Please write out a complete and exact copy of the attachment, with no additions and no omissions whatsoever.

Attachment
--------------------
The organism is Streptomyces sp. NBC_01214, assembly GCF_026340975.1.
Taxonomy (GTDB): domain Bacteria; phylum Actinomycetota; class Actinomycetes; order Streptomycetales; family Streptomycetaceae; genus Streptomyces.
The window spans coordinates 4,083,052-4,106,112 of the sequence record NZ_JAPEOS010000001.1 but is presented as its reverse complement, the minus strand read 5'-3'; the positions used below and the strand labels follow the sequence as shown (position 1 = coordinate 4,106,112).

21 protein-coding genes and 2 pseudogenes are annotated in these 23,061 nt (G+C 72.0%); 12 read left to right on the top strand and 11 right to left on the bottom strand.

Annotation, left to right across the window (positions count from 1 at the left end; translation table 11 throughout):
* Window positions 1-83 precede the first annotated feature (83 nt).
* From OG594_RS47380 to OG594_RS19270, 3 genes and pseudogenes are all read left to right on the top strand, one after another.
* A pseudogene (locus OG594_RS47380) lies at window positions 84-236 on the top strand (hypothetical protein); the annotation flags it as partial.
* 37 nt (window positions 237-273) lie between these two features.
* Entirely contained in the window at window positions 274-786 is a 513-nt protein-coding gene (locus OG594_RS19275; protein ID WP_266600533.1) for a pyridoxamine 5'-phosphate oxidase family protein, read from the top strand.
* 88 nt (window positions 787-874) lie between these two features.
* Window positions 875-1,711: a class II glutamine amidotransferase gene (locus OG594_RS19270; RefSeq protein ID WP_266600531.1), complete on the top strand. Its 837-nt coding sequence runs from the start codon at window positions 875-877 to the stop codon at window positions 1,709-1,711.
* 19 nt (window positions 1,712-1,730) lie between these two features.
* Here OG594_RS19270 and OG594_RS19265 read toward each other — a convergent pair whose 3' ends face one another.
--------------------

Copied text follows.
The organism is Streptomyces sp. NBC_01214, assembly GCF_026340975.1.
Taxonomy (GTDB): domain Bacteria; phylum Actinomycetota; class Actinomycetes; order Streptomycetales; family Streptomycetaceae; genus Streptomyces.
The window spans coordinates 4,083,052-4,106,112 of the sequence record NZ_JAPEOS010000001.1 but is presented as its reverse complement, the minus strand read 5'-3'; the positions used below and the strand labels follow the sequence as shown (position 1 = coordinate 4,106,112).

21 protein-coding genes and 2 pseudogenes are annotated in these 23,061 nt (G+C 72.0%); 12 read left to right on the top strand and 11 right to left on the bottom strand.

Annotation, left to right across the window (positions count from 1 at the left end; translation table 11 throughout):
* Window positions 1-83 precede the first annotated feature (83 nt).
* From OG594_RS47380 to OG594_RS19270, 3 genes and pseudogenes are all read left to right on the top strand, one after another.
* A pseudogene (locus OG594_RS47380) lies at window positions 84-236 on the top strand (hypothetical protein); the annotation flags it as partial.
* 37 nt (window positions 237-273) lie between these two features.
* Entirely contained in the window at window positions 274-786 is a 513-nt protein-coding gene (locus OG594_RS19275; protein ID WP_266600533.1) for a pyridoxamine 5'-phosphate oxidase family protein, read from the top strand.
* 88 nt (window positions 787-874) lie between these two features.
* Window positions 875-1,711: a class II glutamine amidotransferase gene (locus OG594_RS19270; RefSeq protein ID WP_266600531.1), complete on the top strand. Its 837-nt coding sequence runs from the start codon at window positions 875-877 to the stop codon at window positions 1,709-1,711.
* 19 nt (window positions 1,712-1,730) lie between these two features.
* Here OG594_RS19270 and OG594_RS19265 read toward each other — a convergent pair whose 3' ends face one another.